A significant feature of an LED screw-in lamp in accordance with the invention is that it produces a light of exceptionally high intensity while drawing relatively low power from the A-C power source connected to the socket in which the lamp is screwed.
More particularly, an object of this invention is to provide an LED lamp of the above type which includes a regulator to convert the A-C power line voltage to a D-C voltage and a power transistor activated by a pulse generator to apply D-C pulses to a bank of LEDs, all of which are housed in the lamp, whereby the screw-in lamp is useable as a replacement for a screw-in incandescent lamp of a given wattage, yet provides a greater light output at a lower wattage.
Also an object of this invention is to provide a screw-in LED lamp having a prolonged operating life far greater than the life of an incandescent light bulb yielding a like amount of light.
Briefly stated, these objects are attained by a screw-in LED lamp which derives its power from a socket connected to an A-C power line, the lamp being screwed into the socket to produce a light of high intensity useful as a traffic signal or as a warning signal light. The lamp includes a screw-in plug connected to a regulator in which the A-C is converted to a D-C voltage which is applied to a bank of LEDs through a power transistor.
The power transistor is activated by a pulse generator yielding periodic pulses having a repetition rate of about 20 pulses per second whereby the LEDs in the bank are pulse-activated to produce light flashes which because of visual persistence are seen as a steady light. Each pulse activating the LEDs has a duration of a few microseconds and a voltage magnitude producing a current flow in each LED whose amplitude is a multiple of the normal current rating of the LED. As a consequence the light intensity of the light flashes is much higher than the normal light intensity, but because of the microseconds duration of the pulses, the high current is not damaging to the LED.
BRIEF DESCRIPTION OF DRAWING
For a better understanding of the invention, as well as further features thereof, reference is made to the detailed description thereof to be read in connection with the annexed drawings wherein:
FIG. 1 illustrates schematically an LED lamp in accordance with the invention;
FIG. 2 shows the array of LEDs included in the LED lamp;
FIG. 3 shows a traffic signal light whose red, yellow and green lights are each produced by an LED lamp in accordance with the invention;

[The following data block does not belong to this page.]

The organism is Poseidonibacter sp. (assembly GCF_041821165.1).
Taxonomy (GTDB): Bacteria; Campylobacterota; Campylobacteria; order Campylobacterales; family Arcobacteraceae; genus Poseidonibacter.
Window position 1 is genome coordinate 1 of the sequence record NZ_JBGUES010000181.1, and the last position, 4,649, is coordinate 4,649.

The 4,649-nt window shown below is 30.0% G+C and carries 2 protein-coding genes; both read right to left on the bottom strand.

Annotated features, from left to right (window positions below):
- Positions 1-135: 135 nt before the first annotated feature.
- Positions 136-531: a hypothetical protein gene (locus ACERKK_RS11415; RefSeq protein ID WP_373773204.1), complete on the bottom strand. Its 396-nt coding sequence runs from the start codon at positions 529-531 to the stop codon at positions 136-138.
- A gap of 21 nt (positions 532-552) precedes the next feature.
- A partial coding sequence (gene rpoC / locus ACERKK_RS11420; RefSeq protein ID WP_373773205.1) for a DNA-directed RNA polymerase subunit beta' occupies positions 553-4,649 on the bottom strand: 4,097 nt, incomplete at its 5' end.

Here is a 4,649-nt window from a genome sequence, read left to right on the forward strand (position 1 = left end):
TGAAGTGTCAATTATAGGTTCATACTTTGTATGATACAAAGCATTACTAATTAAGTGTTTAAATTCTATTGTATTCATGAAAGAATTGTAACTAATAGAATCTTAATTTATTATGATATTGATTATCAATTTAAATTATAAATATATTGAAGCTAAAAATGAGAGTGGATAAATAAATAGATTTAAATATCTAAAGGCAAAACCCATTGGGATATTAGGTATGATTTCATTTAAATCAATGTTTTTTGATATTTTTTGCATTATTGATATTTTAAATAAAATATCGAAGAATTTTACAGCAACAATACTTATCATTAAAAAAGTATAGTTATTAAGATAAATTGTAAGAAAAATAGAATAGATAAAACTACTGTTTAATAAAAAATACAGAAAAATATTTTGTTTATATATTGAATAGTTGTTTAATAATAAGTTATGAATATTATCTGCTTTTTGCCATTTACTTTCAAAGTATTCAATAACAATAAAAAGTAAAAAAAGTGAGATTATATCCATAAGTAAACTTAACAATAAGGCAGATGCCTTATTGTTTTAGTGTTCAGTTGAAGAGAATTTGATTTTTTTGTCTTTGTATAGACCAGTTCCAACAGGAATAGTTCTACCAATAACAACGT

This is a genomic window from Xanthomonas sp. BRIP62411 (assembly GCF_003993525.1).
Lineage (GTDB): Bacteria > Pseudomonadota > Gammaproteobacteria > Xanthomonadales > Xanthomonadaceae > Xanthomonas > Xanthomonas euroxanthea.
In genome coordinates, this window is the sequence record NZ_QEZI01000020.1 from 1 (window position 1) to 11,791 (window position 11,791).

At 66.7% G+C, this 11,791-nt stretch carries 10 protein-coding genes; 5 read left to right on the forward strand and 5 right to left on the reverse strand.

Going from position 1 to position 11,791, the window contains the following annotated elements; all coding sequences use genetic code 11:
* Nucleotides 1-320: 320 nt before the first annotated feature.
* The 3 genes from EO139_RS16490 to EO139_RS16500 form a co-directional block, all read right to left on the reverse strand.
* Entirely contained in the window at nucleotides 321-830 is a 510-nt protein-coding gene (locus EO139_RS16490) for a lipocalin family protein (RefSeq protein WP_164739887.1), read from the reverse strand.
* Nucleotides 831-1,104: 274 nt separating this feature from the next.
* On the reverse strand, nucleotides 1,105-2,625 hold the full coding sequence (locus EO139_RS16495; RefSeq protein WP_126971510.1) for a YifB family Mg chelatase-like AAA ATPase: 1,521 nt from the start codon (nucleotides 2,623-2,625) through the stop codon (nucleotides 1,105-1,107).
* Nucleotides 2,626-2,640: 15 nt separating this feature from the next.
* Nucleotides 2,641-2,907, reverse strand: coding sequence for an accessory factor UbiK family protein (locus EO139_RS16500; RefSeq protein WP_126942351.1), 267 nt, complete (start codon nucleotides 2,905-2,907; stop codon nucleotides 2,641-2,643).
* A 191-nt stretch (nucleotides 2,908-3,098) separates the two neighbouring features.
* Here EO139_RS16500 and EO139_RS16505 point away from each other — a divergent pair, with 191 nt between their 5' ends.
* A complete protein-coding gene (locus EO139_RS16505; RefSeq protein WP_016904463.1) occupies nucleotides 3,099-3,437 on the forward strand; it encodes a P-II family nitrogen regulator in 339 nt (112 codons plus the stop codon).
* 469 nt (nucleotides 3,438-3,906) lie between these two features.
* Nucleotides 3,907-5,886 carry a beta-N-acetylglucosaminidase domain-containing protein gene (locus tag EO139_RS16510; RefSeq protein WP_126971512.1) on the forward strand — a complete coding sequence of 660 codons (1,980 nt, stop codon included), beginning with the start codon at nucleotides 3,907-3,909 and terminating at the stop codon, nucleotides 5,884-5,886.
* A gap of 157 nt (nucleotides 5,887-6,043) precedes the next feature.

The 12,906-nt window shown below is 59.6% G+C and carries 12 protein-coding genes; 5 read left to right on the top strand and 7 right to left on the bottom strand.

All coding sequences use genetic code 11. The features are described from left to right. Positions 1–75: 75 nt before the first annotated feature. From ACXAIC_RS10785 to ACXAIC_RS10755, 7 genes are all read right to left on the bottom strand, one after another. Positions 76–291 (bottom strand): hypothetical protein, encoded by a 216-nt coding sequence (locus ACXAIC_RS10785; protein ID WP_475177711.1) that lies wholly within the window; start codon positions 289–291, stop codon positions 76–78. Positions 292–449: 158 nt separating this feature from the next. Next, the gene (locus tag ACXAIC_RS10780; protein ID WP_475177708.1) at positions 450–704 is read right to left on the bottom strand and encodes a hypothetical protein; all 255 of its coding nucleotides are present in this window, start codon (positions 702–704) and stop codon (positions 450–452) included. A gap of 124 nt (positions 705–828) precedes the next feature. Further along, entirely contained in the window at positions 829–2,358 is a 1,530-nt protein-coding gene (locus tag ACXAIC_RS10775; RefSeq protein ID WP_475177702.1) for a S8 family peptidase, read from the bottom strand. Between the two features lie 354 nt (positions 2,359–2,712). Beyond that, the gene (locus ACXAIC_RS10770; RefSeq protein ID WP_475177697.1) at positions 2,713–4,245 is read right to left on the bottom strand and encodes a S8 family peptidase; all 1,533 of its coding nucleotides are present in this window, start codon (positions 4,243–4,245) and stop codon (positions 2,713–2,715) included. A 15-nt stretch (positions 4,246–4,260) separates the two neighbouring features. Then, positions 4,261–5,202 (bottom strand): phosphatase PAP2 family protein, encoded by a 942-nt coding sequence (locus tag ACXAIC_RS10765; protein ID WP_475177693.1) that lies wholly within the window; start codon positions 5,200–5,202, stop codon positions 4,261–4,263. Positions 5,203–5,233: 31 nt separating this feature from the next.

FIG. 4 is a block diagram of the array of LEDs and the stages of the LED lamp associated therewith; and
FIG. 5 illustrates graphically the periodic voltage pulses which activate the bank of LEDs.
DETAILED DESCRIPTION OF INVENTION
Referring now to FIG. 1, shown therein is an LED screw-in lamp in accordance with the invention, the lamp including a standard screw type plug 10. Plug 10 is provided with an inner terminal 11, and an externally-threaded outer terminal 12. Plug 10 is adapted to screw into a standard incandescent light bulb socket S connected to an A-C power line, such as a 110V A-C line. The screw-in lamp may therefore replace a conventional incandescent light bulb.
Extending from plug 10 is a frusto-conical casing 13 the mouth of which is covered by a diffusion lens 14. Behind the lens is an array of LEDs 15 mounted on a reflective base 16, as shown separately in FIG. 2. The light rays collectively emitted by the bank of LEDs are directed toward lens 14 which yields a uniformly dispersed light whose color depends on the material from which the light-emitting diode is made.
Activation of LEDs 15 is effected by periodic voltage pulses applied thereto by an electronic pulse activation unit 17 housed within casing 17 and operated by a the A-C voltage obtained when plug 10 is screwed in power-line socket S.
The screw-in LED lamp is useable in a conventional traffic signal as shown in FIG. 3. The traffic signal is provided with a red light assembly 18, a yellow light assembly 19, and a green light assembly 20, one below the other. The LED lamp screwed into the socket of each assembly has an array of LEDs producing the appropriate light color; Red, Yellow and Green being the standard LED colors.
As shown in FIG. 4, the LEDs 15 in the array included in the lamp which are mounted on reflective base 16 are all connected in parallel relation. Hence when a voltage pulse of a given magnitude is applied to the parallel-connected LEDs they are all excited to the same extent. In practice, instead of connecting all LEDs in parallel relation, the array of LEDs may be composed of parallel strings of LEDs, each string containing serial-connected LEDs. Thus if each LED has an operating voltage of 3 volts D-C, and the string consists of 10 LEDs in series, then the string operates at 30 volts.
Electronic pulse activator unit 17, as shown in FIG. 4 includes a voltage regulator 21 connected through plug 10 to the A-C power line (i.e. 110V A-C). Regulator 21 includes a transformer to step down the A-C voltage to an appropriate level and a rectifier which rectifies the A-C voltage to produce a D-C voltage of the desired magnitude and to maintain this voltage despite fluctuations in the A-C line voltage.